Florida Approves 5.4% Citizens Homeowners Rate Hike

Florida’s state-backed and largest property insurer will be allowed to raise its rates for homeowners an average 5.4 percent in 2010.

The increase is the first one allowed since lawmakers froze the rates of Citizens Property Insurance Corp. three years ago but it’s below the increase permitted under a new law.

Also, rates for dwelling fire policies will go up 8.8 percent and for mobile homes, 1.7 percent. Rates for condominiums will go up 10.2 percent.

The increases that were approved closely mirror what Citizens Property Insurance Corp. had proposed. Some industry and business groups had urged that rates be hiked further to move the insurer to a more actuarially sound footing and to encourage more competition from private insurers. They said the Legislature intended for there to be an across-the-board hike of 10 percent.

But state officials had argued that the law was flexible and that Citizens should raise rates gradually because homeowners could not afford big increases now.

Florida Insurance Commissioner Kevin McCarty yesterday signed the order establishing Citizens rates for most lines of business, except so-called high risk accounts. A hearing on HRA rates has been scheduled for Nov. 10.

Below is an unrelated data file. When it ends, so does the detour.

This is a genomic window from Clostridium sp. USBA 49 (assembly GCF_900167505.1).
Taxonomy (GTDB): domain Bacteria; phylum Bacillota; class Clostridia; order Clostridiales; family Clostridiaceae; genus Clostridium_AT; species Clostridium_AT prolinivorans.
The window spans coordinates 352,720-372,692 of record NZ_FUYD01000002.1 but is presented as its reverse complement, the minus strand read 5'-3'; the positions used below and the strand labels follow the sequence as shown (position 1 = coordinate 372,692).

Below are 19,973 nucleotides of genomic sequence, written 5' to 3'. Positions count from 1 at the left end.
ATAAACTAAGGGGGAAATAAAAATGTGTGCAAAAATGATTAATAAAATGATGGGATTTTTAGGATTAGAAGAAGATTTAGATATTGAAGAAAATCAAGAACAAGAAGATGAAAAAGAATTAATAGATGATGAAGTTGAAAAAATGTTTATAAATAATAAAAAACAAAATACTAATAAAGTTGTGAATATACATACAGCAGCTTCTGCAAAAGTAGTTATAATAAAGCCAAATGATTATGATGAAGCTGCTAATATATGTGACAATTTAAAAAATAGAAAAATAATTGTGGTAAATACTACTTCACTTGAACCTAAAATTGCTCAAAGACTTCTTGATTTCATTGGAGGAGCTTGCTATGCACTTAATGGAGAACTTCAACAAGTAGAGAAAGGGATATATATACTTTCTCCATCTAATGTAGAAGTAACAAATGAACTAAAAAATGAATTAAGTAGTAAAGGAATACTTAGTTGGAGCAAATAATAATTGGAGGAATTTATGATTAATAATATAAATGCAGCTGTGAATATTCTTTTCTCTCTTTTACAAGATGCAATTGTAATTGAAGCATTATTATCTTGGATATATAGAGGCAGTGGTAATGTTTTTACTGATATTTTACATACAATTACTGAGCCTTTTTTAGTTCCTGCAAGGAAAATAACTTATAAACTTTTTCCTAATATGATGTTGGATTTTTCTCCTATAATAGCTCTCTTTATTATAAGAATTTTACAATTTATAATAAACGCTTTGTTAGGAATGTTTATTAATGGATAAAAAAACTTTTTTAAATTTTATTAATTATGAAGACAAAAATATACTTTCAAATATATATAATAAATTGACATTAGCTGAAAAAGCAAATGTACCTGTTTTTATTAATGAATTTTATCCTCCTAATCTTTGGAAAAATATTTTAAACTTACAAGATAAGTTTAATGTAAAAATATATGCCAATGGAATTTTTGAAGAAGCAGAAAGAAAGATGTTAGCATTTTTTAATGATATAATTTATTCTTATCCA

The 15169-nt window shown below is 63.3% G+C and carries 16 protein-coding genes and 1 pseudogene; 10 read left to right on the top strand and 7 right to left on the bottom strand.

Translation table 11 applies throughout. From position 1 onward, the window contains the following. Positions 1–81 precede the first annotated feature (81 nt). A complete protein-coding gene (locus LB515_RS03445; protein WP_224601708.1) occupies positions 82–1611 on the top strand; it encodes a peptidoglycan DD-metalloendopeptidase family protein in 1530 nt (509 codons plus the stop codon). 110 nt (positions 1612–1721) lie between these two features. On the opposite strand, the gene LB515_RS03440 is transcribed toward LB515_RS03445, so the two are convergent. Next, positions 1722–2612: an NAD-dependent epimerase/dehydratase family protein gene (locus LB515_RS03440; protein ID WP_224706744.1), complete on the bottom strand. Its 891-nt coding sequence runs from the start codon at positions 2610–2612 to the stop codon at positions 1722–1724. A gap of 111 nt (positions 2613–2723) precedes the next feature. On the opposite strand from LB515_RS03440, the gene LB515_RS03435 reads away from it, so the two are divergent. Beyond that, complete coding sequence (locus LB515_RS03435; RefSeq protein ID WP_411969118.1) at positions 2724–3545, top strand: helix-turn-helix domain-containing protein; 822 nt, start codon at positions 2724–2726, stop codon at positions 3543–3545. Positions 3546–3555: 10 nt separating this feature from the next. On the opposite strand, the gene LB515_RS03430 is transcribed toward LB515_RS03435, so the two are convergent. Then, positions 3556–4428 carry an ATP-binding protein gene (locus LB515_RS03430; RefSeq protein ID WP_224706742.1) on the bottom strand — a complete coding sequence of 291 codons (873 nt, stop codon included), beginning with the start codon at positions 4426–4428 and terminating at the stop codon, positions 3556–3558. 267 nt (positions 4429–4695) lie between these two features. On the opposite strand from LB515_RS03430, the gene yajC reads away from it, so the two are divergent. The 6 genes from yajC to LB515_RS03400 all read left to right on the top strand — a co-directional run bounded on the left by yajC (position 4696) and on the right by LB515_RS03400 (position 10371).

Although the Florida Legislature capped rate increases at 10 percent, some categories do show higher increases because, McCarty said, the law allows companies to pass on some of the cost of their annual premium paid to the Florida Hurricane Catastrophe Fund to policyholders.

The following are the average rate increases McCarty approved:

Personal Lines:

Mobile Homeowners Physical Damage and Commercial Lines:

The increases that Citizens had proposed are:

After having had its rates suppressed for three years, Citizens’ own actuaries have acknowledged rates would have to go up about 40 percent on average on residences, more than 10 percent on commercial residential properties and as much as 140 percent on wind-only commercial property policies to reach proper funding for its exposure, which is about $405 billion for its 1,040,000 policies.